light loads today.
If you haven't noticed, i'm a
bus driver transit operator. I guess that means I'm a public servant. Your tax money goes to my salary (my agency gets federal money too). So from time to time I have to reflect on the heavy, abstrace concept public service.
Who is the public? Everyone's the public, right? Are you the public? Well, maybe. OK, I'm confused; let's try an example.
Let's say that I'm driving along on the route #3 and I'm running a little late. I pull into the zone, load some customers, and wait for someone who's running late. I pull into the next zone, load some customers and, again, wait for a runner. Wait! What's that in my rearview mirror? Oh my, it's my route follower. I'm really late!
Question: Who is served by my waiting for runners? Am I providing a public service? Or a service to a couple of individuals?
What makes a person a part of a community?
With this rhetorical question in mind, let's talk about current events. Yesterday, the Interstate-5 bridge over the Ship Canal was closed down. Apparently a young woman pulled over to the curb, got out of her car, and sat down on the far side of the railing planning to jump. Police were dispatched, and they closed the right lane of traffic to have a little room to work, and they were talking to the woman. Eventually the police had to close the entire span, both directions, during rush hour.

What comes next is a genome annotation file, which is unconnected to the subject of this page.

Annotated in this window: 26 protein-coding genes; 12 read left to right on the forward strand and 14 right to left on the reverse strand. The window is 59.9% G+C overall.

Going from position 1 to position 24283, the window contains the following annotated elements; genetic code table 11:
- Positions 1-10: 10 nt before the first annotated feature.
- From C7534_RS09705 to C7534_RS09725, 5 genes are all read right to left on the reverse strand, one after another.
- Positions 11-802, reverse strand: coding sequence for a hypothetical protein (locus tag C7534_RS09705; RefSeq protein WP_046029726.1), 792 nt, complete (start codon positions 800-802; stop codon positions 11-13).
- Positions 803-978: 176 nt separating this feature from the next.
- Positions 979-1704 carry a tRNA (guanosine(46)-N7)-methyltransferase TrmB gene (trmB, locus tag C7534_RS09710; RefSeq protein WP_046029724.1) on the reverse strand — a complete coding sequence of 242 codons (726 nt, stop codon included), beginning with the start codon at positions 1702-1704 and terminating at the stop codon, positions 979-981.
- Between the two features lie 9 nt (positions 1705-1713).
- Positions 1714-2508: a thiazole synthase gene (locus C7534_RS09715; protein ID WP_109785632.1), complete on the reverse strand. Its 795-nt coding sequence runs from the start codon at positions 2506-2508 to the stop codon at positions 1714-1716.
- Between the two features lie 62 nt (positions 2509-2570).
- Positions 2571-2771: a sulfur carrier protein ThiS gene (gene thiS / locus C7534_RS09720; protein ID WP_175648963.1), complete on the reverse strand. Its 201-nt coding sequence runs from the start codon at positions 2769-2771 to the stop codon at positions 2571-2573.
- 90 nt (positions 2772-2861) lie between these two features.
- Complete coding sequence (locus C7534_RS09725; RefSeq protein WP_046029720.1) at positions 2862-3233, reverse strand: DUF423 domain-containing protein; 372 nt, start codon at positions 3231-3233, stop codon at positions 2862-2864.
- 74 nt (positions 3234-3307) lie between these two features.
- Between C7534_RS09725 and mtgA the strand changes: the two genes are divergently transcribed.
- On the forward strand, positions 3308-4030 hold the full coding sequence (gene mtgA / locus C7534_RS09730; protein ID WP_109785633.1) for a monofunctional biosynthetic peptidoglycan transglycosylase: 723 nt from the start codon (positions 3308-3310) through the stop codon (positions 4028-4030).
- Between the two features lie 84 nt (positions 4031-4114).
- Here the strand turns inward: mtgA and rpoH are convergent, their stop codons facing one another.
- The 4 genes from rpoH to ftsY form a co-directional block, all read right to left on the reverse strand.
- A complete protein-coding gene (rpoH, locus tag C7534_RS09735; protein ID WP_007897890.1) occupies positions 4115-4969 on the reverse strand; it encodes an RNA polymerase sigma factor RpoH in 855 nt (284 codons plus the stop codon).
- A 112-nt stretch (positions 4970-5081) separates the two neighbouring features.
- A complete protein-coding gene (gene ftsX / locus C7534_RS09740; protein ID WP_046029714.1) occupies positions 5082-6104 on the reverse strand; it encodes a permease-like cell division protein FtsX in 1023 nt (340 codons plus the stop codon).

Why? Because hundreds of motorists were yelling "JUMP!"
Now, I don't believe that these people, as individuals walking by would have yelled "jump." Most of them, anyway. Only when gathered into a group would they do this. People call it "mob psychology," as if naming it helped you understand it, and blame it for riots, wars and bad taste in television programs.
The woman jumped. 160 feet into the water. She's in serious condition in Harborview Medical Center with a broken spine and internal injuries.
Everyone else complained about the delay and inconvenience. At least those that weren't yelling "jump."
Punchline: That is the public that I serve.